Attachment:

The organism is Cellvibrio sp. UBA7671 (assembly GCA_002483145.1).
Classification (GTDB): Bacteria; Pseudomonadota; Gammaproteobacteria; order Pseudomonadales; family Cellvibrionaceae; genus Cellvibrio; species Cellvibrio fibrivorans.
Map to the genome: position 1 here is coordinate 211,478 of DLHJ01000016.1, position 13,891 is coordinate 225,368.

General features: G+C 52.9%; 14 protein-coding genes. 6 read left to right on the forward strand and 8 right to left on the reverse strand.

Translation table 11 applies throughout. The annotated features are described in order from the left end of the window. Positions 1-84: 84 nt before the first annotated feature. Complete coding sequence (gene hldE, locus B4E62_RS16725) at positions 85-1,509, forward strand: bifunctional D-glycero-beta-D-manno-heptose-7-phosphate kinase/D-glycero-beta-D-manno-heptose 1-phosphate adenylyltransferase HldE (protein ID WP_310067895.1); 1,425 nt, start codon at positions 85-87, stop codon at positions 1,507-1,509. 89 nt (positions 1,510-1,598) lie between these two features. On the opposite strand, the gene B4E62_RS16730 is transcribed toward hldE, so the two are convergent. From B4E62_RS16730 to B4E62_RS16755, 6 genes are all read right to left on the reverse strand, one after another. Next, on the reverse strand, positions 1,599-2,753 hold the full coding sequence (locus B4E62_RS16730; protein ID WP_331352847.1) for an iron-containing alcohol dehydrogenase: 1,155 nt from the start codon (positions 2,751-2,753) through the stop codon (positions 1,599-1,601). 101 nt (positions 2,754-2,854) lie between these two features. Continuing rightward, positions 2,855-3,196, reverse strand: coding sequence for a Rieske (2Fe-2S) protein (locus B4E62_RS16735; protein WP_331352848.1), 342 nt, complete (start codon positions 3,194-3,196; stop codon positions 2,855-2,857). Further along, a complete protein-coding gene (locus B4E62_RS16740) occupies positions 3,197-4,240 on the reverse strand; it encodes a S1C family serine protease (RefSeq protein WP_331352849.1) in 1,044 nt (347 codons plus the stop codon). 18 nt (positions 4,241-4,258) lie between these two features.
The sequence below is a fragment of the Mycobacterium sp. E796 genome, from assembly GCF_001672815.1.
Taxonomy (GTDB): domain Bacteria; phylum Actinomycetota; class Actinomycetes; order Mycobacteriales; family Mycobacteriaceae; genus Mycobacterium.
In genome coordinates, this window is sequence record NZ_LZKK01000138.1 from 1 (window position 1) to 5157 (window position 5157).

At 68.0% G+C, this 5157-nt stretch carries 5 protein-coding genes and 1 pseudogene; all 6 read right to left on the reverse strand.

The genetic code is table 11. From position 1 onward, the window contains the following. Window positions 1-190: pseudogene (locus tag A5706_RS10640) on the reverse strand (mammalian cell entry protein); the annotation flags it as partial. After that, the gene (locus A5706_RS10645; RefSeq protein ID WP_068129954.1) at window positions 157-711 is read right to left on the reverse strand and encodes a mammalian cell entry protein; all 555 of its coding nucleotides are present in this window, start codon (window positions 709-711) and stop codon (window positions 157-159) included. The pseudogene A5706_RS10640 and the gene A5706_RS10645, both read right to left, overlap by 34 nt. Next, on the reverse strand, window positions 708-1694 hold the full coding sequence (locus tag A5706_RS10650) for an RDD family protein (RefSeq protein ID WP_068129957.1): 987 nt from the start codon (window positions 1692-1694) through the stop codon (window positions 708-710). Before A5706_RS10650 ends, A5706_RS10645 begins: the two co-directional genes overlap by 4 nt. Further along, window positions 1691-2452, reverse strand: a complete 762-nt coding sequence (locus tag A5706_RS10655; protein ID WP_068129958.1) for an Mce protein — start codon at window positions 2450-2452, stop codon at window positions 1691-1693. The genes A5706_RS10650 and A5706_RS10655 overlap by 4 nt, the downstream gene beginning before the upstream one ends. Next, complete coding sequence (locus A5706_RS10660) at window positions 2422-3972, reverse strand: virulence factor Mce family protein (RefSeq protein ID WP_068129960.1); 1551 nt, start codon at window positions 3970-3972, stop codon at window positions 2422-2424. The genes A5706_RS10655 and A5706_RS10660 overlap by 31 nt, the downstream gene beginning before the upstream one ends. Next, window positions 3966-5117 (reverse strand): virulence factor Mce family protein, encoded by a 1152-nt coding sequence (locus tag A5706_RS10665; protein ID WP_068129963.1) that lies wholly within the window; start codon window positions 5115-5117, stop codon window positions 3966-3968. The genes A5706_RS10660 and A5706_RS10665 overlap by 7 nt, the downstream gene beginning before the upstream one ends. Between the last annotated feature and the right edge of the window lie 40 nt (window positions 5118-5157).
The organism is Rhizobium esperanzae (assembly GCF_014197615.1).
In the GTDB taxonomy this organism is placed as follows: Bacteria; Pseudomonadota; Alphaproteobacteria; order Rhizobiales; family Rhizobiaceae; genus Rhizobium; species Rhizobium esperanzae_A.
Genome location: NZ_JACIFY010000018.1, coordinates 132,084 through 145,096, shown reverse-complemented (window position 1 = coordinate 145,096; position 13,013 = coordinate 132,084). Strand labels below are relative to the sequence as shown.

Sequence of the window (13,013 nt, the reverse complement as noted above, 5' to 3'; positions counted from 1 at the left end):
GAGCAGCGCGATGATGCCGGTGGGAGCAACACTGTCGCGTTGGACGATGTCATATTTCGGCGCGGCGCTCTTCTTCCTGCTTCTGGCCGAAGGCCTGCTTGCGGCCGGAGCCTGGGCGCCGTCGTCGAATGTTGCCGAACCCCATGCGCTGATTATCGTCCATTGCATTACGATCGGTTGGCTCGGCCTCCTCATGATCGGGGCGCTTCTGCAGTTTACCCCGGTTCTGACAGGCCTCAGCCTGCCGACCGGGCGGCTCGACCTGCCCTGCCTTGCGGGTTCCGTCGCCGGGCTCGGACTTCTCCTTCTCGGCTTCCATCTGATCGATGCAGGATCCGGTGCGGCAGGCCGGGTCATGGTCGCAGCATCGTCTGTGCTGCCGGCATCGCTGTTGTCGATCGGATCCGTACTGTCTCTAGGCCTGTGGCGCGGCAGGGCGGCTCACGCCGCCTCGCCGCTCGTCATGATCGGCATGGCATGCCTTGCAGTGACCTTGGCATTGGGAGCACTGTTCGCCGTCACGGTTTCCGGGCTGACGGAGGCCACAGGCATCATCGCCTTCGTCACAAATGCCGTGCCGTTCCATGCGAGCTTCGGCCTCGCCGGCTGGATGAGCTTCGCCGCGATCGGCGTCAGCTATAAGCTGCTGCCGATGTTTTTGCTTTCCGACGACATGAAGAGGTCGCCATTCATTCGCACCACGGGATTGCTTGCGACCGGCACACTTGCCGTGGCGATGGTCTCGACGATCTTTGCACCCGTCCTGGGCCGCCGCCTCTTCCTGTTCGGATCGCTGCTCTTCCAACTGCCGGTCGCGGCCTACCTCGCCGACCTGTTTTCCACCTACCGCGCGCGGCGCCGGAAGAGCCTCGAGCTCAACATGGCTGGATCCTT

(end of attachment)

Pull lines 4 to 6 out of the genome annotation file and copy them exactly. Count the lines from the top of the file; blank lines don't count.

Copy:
General features: G+C 52.9%; 14 protein-coding genes. 6 read left to right on the forward strand and 8 right to left on the reverse strand.

Translation table 11 applies throughout. The annotated features are described in order from the left end of the window. Positions 1-84: 84 nt before the first annotated feature. Complete coding sequence (gene hldE, locus B4E62_RS16725) at positions 85-1,509, forward strand: bifunctional D-glycero-beta-D-manno-heptose-7-phosphate kinase/D-glycero-beta-D-manno-heptose 1-phosphate adenylyltransferase HldE (protein ID WP_310067895.1); 1,425 nt, start codon at positions 85-87, stop codon at positions 1,507-1,509. 89 nt (positions 1,510-1,598) lie between these two features. On the opposite strand, the gene B4E62_RS16730 is transcribed toward hldE, so the two are convergent. From B4E62_RS16730 to B4E62_RS16755, 6 genes are all read right to left on the reverse strand, one after another. Next, on the reverse strand, positions 1,599-2,753 hold the full coding sequence (locus B4E62_RS16730; protein ID WP_331352847.1) for an iron-containing alcohol dehydrogenase: 1,155 nt from the start codon (positions 2,751-2,753) through the stop codon (positions 1,599-1,601). 101 nt (positions 2,754-2,854) lie between these two features. Continuing rightward, positions 2,855-3,196, reverse strand: coding sequence for a Rieske (2Fe-2S) protein (locus B4E62_RS16735; protein WP_331352848.1), 342 nt, complete (start codon positions 3,194-3,196; stop codon positions 2,855-2,857). Further along, a complete protein-coding gene (locus B4E62_RS16740) occupies positions 3,197-4,240 on the reverse strand; it encodes a S1C family serine protease (RefSeq protein WP_331352849.1) in 1,044 nt (347 codons plus the stop codon). 18 nt (positions 4,241-4,258) lie between these two features.
The sequence below is a fragment of the Mycobacterium sp. E796 genome, from assembly GCF_001672815.1.